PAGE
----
Council Pumps Brakes on Speed Limit Hike

City Council members spoke against raising the speed limit on a small portion of San Fernando Boulevard, a choice that would suspend police officers’ ability to enforce the limit there with laser technology for some time.

Citing safety concerns, the Burbank City Council agreed to slow down on potential increases to the speed limit on part of San Fernando Boulevard.

The city’s Public Works Department proposed Tuesday to increase the speed limit by 5 mph on both stretches of the road — which is divided by train tracks — between Winona Avenue and the northern city limit near Hollywood Way. The change would have shifted the speed limit on the northern side of the boulevard to 35 mph and on the other side to 40 mph.

The council removed those two street segments from a speed survey that it will vote on during its next meeting on Aug. 10. If the council approves the survey, local police officers won’t be able to enforce the speed limits on those roughly 0.8-mile-long stretches with laser technology. Police could clock vehicles’ speeds by tracking them for a quarter-mile or more, but city staff members noted the method requires too much of the department’s resources to be effective.

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GWP Leader to Retire After 34 Years With City

Steve Zurn

Steve Zurn announced this week he will retire as general manager of Glendale Water and Power on Dec. 31, marking the second retirement of a prominent city administrator this fall.
The departure of Zurn, who has been with the city for more than 34 years, follows longtime City Manager Yasmin Beers’ October exit. The city’s plan for possibly appointing an interim GWP leader and searching for Zurn’s successor was not immediately clear.
The city named Zurn as the head of the utility in 2012, after he’d served as the interim general manager for around five months. At that time, he also was the city’s public works director, a job he started in 2003 and held through 2014.
His prior roles with the Public Works Department included budget officer, project manager, special project liaison and assistant director/chief administrative officer.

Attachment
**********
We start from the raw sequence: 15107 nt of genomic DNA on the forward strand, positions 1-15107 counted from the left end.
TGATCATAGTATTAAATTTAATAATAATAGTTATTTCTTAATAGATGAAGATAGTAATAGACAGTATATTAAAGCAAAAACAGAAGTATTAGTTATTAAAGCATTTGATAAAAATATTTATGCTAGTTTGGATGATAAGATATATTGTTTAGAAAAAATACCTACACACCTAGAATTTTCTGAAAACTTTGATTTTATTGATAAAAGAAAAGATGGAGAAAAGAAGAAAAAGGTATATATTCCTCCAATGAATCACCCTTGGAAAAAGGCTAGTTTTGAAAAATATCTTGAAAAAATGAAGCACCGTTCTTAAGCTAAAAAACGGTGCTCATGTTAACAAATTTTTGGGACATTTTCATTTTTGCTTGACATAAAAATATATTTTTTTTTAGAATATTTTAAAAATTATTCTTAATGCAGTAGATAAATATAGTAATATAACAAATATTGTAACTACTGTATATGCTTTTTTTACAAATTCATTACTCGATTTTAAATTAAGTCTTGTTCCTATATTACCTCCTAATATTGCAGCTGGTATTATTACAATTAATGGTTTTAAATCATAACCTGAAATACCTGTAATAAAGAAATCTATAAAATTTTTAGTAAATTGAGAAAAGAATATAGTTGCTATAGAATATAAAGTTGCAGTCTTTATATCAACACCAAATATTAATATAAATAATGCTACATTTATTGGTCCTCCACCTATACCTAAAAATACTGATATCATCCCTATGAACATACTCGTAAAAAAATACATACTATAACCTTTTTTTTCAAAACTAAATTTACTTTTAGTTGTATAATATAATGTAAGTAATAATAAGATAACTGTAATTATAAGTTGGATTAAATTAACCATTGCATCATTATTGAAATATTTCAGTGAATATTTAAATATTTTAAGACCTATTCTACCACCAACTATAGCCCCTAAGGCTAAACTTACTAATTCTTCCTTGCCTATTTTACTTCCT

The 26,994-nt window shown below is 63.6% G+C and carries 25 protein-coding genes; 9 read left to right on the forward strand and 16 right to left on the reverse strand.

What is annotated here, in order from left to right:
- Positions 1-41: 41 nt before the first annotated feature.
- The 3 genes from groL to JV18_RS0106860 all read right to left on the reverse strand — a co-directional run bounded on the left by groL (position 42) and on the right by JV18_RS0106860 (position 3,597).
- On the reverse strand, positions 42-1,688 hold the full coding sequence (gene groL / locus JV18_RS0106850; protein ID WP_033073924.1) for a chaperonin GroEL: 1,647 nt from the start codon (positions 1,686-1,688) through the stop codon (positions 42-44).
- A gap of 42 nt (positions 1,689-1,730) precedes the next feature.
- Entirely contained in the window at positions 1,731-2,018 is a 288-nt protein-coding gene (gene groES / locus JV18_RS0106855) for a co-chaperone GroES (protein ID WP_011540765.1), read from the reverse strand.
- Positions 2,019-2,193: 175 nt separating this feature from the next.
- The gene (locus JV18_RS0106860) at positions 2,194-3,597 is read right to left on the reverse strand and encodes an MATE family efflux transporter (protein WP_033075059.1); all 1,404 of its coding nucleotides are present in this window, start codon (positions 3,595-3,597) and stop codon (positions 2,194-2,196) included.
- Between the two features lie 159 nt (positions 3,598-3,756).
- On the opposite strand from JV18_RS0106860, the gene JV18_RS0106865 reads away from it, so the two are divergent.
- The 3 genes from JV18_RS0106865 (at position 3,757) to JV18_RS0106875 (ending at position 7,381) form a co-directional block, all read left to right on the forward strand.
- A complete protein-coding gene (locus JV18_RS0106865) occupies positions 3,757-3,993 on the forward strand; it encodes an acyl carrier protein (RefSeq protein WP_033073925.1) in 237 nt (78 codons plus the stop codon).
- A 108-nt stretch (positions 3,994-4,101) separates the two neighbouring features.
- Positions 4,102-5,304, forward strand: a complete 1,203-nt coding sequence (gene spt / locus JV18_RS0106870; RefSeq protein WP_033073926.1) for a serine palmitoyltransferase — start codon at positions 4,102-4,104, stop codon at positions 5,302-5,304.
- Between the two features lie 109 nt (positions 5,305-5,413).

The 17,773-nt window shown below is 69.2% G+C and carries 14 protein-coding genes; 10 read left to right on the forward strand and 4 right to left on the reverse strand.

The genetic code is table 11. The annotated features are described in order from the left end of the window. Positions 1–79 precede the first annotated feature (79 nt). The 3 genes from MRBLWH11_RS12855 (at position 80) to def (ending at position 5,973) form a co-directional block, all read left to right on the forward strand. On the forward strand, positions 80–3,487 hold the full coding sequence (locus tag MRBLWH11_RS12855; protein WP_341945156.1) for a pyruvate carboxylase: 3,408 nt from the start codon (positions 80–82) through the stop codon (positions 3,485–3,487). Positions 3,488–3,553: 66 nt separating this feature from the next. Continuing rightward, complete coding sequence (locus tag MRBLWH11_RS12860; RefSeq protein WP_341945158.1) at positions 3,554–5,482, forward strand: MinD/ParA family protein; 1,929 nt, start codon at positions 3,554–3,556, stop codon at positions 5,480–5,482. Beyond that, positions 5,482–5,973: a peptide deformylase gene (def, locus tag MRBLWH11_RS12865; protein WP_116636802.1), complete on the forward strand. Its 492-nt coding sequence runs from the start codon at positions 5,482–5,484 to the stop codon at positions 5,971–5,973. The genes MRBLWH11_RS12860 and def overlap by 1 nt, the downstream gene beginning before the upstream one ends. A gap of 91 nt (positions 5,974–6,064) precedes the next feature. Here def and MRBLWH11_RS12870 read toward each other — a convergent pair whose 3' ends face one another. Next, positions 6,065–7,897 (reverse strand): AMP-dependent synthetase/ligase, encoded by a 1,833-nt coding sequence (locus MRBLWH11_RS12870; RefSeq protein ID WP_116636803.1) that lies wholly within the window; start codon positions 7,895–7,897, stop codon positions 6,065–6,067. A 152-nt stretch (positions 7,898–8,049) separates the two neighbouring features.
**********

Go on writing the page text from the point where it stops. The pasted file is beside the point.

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Street Resurfacing to Involve About 150 Blocks

Photo by Christian Leonard / Burbank Leader
Cracks in some residential roads, including this part of North Catalina Street, will be repaired in an upcoming street resurfacing project beginning in October.

Burbank will start a $5.4 million street resurfacing project — the largest and most expensive task of its type in at least a decade — sometime in October.
The project, the concluding phase of a 10-year cycle of resurfacing, will cover about 150 city blocks in two zones that include parts of the neighborhoods surrounding the Hollywood Burbank Airport. The zones stretch from the south side of Victory Boulevard to the Burbank city limit at Cohasset Street, and border Los Angeles to the west and Buena Vista Street to the east, according to city civil engineer Omar Moheize, the project manager.
This phase of the project, funded by a mixture of grants and state and local taxes, is expected to reach completion by March 2021, Moheize said, with nothing taken from the city’s general fund. Residents can expect to see streets with serious cracks and potholes refurbished. The roads will also be inspected and improved to meet Americans With Disabilities Act requirements.

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